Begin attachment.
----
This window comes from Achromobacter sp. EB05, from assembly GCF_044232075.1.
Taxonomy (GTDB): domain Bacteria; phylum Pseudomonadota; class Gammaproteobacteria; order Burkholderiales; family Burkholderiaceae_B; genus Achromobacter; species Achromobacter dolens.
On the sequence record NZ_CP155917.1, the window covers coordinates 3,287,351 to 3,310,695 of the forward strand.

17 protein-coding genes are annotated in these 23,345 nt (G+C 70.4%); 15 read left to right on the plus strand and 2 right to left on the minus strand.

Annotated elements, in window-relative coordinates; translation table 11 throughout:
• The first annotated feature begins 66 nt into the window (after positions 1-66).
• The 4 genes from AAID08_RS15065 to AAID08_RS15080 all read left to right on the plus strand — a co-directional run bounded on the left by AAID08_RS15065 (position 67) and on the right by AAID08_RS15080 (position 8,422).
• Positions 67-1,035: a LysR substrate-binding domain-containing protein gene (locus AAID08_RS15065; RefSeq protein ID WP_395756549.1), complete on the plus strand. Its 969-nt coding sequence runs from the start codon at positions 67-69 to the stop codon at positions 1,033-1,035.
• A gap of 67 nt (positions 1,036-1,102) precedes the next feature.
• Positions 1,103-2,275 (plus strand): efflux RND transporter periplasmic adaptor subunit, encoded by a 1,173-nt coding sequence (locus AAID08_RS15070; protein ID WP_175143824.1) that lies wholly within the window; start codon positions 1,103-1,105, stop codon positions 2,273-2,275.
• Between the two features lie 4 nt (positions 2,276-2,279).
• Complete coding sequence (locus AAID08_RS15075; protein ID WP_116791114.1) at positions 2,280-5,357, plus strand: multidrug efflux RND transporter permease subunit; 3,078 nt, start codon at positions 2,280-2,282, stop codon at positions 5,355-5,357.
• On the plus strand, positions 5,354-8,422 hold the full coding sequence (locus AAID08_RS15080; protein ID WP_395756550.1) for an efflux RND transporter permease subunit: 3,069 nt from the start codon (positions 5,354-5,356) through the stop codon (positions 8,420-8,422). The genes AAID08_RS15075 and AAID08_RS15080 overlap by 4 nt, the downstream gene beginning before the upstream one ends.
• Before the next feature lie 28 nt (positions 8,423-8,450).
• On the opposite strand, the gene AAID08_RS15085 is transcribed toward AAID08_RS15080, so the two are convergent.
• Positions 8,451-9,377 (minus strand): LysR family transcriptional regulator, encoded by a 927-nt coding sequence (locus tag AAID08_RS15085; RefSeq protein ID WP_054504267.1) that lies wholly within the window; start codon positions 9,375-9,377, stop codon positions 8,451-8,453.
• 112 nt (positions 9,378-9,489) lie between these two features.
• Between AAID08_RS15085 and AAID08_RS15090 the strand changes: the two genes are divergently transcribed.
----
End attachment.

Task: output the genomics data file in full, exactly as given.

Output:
This window comes from Achromobacter sp. EB05, from assembly GCF_044232075.1.
Taxonomy (GTDB): domain Bacteria; phylum Pseudomonadota; class Gammaproteobacteria; order Burkholderiales; family Burkholderiaceae_B; genus Achromobacter; species Achromobacter dolens.
On the sequence record NZ_CP155917.1, the window covers coordinates 3,287,351 to 3,310,695 of the forward strand.

17 protein-coding genes are annotated in these 23,345 nt (G+C 70.4%); 15 read left to right on the plus strand and 2 right to left on the minus strand.

Annotated elements, in window-relative coordinates; translation table 11 throughout:
• The first annotated feature begins 66 nt into the window (after positions 1-66).
• The 4 genes from AAID08_RS15065 to AAID08_RS15080 all read left to right on the plus strand — a co-directional run bounded on the left by AAID08_RS15065 (position 67) and on the right by AAID08_RS15080 (position 8,422).
• Positions 67-1,035: a LysR substrate-binding domain-containing protein gene (locus AAID08_RS15065; RefSeq protein ID WP_395756549.1), complete on the plus strand. Its 969-nt coding sequence runs from the start codon at positions 67-69 to the stop codon at positions 1,033-1,035.
• A gap of 67 nt (positions 1,036-1,102) precedes the next feature.
• Positions 1,103-2,275 (plus strand): efflux RND transporter periplasmic adaptor subunit, encoded by a 1,173-nt coding sequence (locus AAID08_RS15070; protein ID WP_175143824.1) that lies wholly within the window; start codon positions 1,103-1,105, stop codon positions 2,273-2,275.
• Between the two features lie 4 nt (positions 2,276-2,279).
• Complete coding sequence (locus AAID08_RS15075; protein ID WP_116791114.1) at positions 2,280-5,357, plus strand: multidrug efflux RND transporter permease subunit; 3,078 nt, start codon at positions 2,280-2,282, stop codon at positions 5,355-5,357.
• On the plus strand, positions 5,354-8,422 hold the full coding sequence (locus AAID08_RS15080; protein ID WP_395756550.1) for an efflux RND transporter permease subunit: 3,069 nt from the start codon (positions 5,354-5,356) through the stop codon (positions 8,420-8,422). The genes AAID08_RS15075 and AAID08_RS15080 overlap by 4 nt, the downstream gene beginning before the upstream one ends.
• Before the next feature lie 28 nt (positions 8,423-8,450).
• On the opposite strand, the gene AAID08_RS15085 is transcribed toward AAID08_RS15080, so the two are convergent.
• Positions 8,451-9,377 (minus strand): LysR family transcriptional regulator, encoded by a 927-nt coding sequence (locus tag AAID08_RS15085; RefSeq protein ID WP_054504267.1) that lies wholly within the window; start codon positions 9,375-9,377, stop codon positions 8,451-8,453.
• 112 nt (positions 9,378-9,489) lie between these two features.
• Between AAID08_RS15085 and AAID08_RS15090 the strand changes: the two genes are divergently transcribed.